D - Do you ever get a job and just think; what the heck am I doing here? How am I going to light this?

F - I think in every job we have that moment. I try to re-invent myself once a year. I try to figure out something different than I’m doing, something new, a new piece of light, and a new approach to an old idea. A few years ago when I was shooting a lot of Canon stuff, I was taking screwdrivers to old plastic lenses to see what effect I could get out of them. It’s probably why it’s always been hard for me to be sponsored by a camera company because I’ll be happy to break their lenses to make something work for me. My enjoyment in being a photographer is that I can do so many different things.

D - I see a certain beauty in your work. Is that a primary motive for you - to find beauty in the things you shoot - even if it’s a dark piece or a horror film?

F - You know what it is? There’s honesty to it.

D – What does that mean?

F - How am I going to explain it to you? It’s capturing that complete synergy of the moment. Like when I worked with Angelina, she wasn’t just showing up and standing there with a gun in her hand, staring at me. We had to get to a point where she’s comfortable enough to trust me to take her picture.

It’s the arrogance with being a photographer, that I consider myself a true portrait photographer. That’s what I do. I think portraiture is a dying art to a certain extent. In a true portrait is a great conversation. There is a connection between two people and whatever is happening in that moment - those elements are what our moment is right now. An hour from now, ten minutes from now it’s a totally different picture. To have that in a photograph, to be able to create that and have that moment is what I’m always trying to do. So in trying to take a beautiful photograph, which may be dark and disgusting with a gun pointed at your face, there still has to be a certain sense of something beautiful to make you stop and look at it - that’s enticed you to say, What am I looking at? And for me – it’s honesty.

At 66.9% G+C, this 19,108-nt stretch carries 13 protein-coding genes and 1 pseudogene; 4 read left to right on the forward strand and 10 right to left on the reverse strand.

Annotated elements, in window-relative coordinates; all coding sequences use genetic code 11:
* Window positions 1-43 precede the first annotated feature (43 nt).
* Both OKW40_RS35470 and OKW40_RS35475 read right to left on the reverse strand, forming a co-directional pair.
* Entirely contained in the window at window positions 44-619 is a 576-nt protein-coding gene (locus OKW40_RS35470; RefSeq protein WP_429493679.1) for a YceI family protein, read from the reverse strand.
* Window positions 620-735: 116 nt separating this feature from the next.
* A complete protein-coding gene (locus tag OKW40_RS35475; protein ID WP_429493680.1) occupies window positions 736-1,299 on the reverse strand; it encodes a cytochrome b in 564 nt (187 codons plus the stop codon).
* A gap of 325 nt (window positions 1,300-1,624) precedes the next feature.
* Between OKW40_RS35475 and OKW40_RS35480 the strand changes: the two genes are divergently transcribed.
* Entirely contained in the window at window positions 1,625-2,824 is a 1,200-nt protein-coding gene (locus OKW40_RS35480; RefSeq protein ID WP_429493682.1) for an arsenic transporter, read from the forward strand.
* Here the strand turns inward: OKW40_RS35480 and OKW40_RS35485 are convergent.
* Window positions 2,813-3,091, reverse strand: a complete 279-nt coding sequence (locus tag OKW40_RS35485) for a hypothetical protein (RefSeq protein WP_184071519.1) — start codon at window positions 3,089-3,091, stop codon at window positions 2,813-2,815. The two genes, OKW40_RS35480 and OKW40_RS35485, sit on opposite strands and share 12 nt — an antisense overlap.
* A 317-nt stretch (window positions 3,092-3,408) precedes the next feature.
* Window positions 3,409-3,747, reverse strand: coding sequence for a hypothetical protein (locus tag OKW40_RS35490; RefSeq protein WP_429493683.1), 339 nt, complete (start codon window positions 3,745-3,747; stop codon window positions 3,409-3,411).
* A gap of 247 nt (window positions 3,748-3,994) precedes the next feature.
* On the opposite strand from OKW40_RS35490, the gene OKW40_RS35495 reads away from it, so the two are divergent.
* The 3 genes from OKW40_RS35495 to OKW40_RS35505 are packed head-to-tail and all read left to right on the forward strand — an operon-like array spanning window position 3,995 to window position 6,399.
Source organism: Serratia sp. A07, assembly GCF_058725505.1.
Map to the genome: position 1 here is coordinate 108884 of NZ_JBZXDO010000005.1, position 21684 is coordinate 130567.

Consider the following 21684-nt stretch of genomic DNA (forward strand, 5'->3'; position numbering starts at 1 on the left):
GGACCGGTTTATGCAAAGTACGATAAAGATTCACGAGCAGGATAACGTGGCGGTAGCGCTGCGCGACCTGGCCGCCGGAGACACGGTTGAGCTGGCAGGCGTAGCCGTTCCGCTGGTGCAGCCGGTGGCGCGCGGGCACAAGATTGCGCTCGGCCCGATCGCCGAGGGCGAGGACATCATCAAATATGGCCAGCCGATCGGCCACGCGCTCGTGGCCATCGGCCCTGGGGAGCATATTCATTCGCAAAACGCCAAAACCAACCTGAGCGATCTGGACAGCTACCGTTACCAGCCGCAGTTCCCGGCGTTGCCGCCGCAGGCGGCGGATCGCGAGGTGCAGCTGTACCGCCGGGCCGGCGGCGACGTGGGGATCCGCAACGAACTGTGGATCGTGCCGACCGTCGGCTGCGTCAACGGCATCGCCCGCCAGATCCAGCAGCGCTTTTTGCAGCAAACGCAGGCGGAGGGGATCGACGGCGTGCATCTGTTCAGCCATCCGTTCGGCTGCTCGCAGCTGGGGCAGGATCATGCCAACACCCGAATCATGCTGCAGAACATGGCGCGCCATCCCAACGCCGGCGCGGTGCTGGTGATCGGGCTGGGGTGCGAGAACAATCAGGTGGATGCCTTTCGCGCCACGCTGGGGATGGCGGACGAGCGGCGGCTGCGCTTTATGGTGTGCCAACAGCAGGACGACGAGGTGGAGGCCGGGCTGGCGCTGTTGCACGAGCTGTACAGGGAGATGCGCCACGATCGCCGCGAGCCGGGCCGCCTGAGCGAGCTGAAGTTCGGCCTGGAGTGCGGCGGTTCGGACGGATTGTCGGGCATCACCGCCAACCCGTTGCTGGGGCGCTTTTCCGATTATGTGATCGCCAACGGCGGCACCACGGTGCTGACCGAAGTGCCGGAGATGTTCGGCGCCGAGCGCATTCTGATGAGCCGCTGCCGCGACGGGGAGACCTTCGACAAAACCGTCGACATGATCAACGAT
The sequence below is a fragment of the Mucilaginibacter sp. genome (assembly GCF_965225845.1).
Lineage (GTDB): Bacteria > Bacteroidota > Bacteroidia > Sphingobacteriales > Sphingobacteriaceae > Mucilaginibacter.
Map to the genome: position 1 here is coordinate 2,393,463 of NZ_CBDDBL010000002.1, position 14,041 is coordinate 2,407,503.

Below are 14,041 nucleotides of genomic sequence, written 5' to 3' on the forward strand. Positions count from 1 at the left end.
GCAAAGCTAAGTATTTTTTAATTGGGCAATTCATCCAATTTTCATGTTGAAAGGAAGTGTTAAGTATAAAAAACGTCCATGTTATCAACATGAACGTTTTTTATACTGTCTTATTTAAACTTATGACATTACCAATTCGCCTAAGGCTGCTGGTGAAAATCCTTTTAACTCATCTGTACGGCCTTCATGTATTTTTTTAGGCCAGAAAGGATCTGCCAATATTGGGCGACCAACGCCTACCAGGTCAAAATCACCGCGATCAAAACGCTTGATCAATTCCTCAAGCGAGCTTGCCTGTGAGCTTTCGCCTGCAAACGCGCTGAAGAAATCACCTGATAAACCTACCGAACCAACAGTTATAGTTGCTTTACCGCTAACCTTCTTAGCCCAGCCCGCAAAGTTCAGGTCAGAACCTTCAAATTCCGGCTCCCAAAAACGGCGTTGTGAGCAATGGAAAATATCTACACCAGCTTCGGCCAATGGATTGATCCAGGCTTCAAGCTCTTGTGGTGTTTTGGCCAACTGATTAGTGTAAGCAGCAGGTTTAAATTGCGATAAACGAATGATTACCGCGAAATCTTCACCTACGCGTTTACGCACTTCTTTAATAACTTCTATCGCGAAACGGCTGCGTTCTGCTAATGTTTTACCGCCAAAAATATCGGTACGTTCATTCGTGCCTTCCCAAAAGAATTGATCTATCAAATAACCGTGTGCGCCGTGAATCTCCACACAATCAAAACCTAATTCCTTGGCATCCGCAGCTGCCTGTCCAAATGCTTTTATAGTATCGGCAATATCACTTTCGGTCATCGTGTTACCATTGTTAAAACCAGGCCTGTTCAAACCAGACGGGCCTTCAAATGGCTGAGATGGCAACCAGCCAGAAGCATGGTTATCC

D – What’s your take on this new technology that’s adding motion to printed posters? They’re calling them Living One-Sheets and they’re popping up in all the malls.

F - It’s the conversation right now. It’s almost a Lazy-Man’s poster, and I hate to say it, but more power to the technology if people are trying to figure out ways to grab attention. But if there are hundreds of them out there, are you really going to stop and look at it? No, its just going to be mind numbing and everyone’s going to see that, right? On the other hand you don’t want to pooh-pooh it because it could be the next wave, and here you are saying, Well I think its crap, I’m never going to do that. I found myself doing that with digital, because I was the Anti-Christ, saying, I’m never going to touch digital and digital is bullshit. And now I totally love it. It’s allowed me to grow as a photographer. So I can’t dismiss it, but I question it because it’s movie poster art.

Wouldn’t it be sad to see movie posters go away? One-sheets are so beautiful when they are done. Even the worst one-sheets still make you stop and look at them. I just love movie posters. It was never a fantasy as a kid to get into them, but once I did, I got addicted to shooting them, and I have to say that it is truly my favorite thing to shoot.

Darryl Shelly is a partner at Greenlight Designs – an LA-based creative agency specializing in entertainment advertising:
Special thanks to Peter Otte for his editing expertise.
To see more of Frank’s work please visit: